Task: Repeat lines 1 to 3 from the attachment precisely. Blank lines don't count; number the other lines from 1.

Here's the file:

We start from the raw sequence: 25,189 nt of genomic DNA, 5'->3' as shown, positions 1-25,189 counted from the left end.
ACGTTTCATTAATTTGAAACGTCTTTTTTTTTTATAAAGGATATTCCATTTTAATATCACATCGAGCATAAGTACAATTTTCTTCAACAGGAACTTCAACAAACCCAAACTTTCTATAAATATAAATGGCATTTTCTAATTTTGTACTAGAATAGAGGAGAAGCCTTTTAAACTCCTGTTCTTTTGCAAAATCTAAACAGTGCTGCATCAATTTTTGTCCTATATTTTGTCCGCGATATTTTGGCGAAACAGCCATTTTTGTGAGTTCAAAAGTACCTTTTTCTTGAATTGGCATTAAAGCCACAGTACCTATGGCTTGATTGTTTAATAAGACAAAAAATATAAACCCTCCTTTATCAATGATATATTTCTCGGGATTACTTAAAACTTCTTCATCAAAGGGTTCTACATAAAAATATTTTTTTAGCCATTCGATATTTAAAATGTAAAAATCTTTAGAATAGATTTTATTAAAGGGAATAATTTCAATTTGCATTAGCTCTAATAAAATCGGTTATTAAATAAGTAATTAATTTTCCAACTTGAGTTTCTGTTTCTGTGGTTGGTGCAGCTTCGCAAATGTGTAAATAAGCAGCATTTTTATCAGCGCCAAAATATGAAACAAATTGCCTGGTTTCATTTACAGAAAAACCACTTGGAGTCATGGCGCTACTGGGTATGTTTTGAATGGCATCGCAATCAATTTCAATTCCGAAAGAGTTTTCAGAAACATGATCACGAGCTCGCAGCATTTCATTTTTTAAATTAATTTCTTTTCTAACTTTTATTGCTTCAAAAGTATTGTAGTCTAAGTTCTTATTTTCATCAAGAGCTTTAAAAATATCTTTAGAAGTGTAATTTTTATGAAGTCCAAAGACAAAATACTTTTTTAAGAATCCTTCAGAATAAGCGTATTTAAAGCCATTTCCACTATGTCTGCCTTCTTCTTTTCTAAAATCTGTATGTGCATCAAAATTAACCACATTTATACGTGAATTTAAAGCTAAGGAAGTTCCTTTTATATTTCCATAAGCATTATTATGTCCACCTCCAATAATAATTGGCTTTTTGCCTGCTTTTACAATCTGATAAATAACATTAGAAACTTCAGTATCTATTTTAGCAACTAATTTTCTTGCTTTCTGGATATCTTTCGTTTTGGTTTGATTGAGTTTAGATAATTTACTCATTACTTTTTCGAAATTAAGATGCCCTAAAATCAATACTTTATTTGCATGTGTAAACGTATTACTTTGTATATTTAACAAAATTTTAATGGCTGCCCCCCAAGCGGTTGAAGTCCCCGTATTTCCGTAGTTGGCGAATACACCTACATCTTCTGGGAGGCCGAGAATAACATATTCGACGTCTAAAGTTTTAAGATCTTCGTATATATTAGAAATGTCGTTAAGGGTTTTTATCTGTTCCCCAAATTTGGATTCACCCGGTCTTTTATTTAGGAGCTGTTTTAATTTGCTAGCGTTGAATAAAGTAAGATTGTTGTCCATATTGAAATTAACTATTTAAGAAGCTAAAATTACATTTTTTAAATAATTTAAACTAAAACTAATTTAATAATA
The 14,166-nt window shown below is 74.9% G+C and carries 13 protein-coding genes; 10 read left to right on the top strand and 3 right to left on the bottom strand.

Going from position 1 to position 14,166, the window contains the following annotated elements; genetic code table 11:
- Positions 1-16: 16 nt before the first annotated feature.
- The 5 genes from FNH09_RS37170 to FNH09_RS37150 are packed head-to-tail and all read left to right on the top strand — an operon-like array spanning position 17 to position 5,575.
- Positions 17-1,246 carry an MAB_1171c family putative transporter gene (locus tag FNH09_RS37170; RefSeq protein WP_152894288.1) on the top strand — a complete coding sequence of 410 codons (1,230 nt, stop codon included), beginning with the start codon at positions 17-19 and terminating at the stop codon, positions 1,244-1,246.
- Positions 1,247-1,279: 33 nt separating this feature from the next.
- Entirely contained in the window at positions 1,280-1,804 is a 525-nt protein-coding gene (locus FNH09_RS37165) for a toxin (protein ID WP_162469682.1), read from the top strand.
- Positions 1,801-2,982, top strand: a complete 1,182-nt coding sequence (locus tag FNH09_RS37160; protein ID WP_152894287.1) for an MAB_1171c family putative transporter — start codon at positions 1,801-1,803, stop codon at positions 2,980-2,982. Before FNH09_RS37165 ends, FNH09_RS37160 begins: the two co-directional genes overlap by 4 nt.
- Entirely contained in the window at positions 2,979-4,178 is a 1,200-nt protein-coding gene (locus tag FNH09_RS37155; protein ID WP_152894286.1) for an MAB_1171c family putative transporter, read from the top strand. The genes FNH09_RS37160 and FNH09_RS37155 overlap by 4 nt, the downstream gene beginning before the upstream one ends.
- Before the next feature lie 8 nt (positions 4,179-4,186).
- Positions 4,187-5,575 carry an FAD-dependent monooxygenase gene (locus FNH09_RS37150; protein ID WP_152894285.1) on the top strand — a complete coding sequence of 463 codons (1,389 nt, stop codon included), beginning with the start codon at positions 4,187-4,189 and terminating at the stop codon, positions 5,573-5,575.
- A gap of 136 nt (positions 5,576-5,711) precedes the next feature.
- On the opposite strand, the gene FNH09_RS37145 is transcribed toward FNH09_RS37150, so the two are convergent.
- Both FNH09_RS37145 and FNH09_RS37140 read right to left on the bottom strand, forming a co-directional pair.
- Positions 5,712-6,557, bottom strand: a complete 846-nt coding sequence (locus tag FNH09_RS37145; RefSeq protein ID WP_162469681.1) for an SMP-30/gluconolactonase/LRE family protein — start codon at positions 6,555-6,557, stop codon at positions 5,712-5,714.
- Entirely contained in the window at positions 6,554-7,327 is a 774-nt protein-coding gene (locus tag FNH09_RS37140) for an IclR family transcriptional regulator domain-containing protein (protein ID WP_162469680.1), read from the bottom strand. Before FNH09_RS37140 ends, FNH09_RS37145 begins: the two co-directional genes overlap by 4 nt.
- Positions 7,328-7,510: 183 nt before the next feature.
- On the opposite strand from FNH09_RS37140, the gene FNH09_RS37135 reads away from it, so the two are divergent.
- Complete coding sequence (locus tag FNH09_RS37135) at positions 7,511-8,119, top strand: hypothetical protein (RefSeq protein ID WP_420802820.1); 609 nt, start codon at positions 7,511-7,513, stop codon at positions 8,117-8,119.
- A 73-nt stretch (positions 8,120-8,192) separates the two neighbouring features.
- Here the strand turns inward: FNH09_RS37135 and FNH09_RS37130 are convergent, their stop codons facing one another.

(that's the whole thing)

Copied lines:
We start from the raw sequence: 25,189 nt of genomic DNA, 5'->3' as shown, positions 1-25,189 counted from the left end.
ACGTTTCATTAATTTGAAACGTCTTTTTTTTTTATAAAGGATATTCCATTTTAATATCACATCGAGCATAAGTACAATTTTCTTCAACAGGAACTTCAACAAACCCAAACTTTCTATAAATATAAATGGCATTTTCTAATTTTGTACTAGAATAGAGGAGAAGCCTTTTAAACTCCTGTTCTTTTGCAAAATCTAAACAGTGCTGCATCAATTTTTGTCCTATATTTTGTCCGCGATATTTTGGCGAAACAGCCATTTTTGTGAGTTCAAAAGTACCTTTTTCTTGAATTGGCATTAAAGCCACAGTACCTATGGCTTGATTGTTTAATAAGACAAAAAATATAAACCCTCCTTTATCAATGATATATTTCTCGGGATTACTTAAAACTTCTTCATCAAAGGGTTCTACATAAAAATATTTTTTTAGCCATTCGATATTTAAAATGTAAAAATCTTTAGAATAGATTTTATTAAAGGGAATAATTTCAATTTGCATTAGCTCTAATAAAATCGGTTATTAAATAAGTAATTAATTTTCCAACTTGAGTTTCTGTTTCTGTGGTTGGTGCAGCTTCGCAAATGTGTAAATAAGCAGCATTTTTATCAGCGCCAAAATATGAAACAAATTGCCTGGTTTCATTTACAGAAAAACCACTTGGAGTCATGGCGCTACTGGGTATGTTTTGAATGGCATCGCAATCAATTTCAATTCCGAAAGAGTTTTCAGAAACATGATCACGAGCTCGCAGCATTTCATTTTTTAAATTAATTTCTTTTCTAACTTTTATTGCTTCAAAAGTATTGTAGTCTAAGTTCTTATTTTCATCAAGAGCTTTAAAAATATCTTTAGAAGTGTAATTTTTATGAAGTCCAAAGACAAAATACTTTTTTAAGAATCCTTCAGAATAAGCGTATTTAAAGCCATTTCCACTATGTCTGCCTTCTTCTTTTCTAAAATCTGTATGTGCATCAAAATTAACCACATTTATACGTGAATTTAAAGCTAAGGAAGTTCCTTTTATATTTCCATAAGCATTATTATGTCCACCTCCAATAATAATTGGCTTTTTGCCTGCTTTTACAATCTGATAAATAACATTAGAAACTTCAGTATCTATTTTAGCAACTAATTTTCTTGCTTTCTGGATATCTTTCGTTTTGGTTTGATTGAGTTTAGATAATTTACTCATTACTTTTTCGAAATTAAGATGCCCTAAAATCAATACTTTATTTGCATGTGTAAACGTATTACTTTGTATATTTAACAAAATTTTAATGGCTGCCCCCCAAGCGGTTGAAGTCCCCGTATTTCCGTAGTTGGCGAATACACCTACATCTTCTGGGAGGCCGAGAATAACATATTCGACGTCTAAAGTTTTAAGATCTTCGTATATATTAGAAATGTCGTTAAGGGTTTTTATCTGTTCCCCAAATTTGGATTCACCCGGTCTTTTATTTAGGAGCTGTTTTAATTTGCTAGCGTTGAATAAAGTAAGATTGTTGTCCATATTGAAATTAACTATTTAAGAAGCTAAAATTACATTTTTTAAATAATTTAAACTAAAACTAATTTAATAATA
The 14,166-nt window shown below is 74.9% G+C and carries 13 protein-coding genes; 10 read left to right on the top strand and 3 right to left on the bottom strand.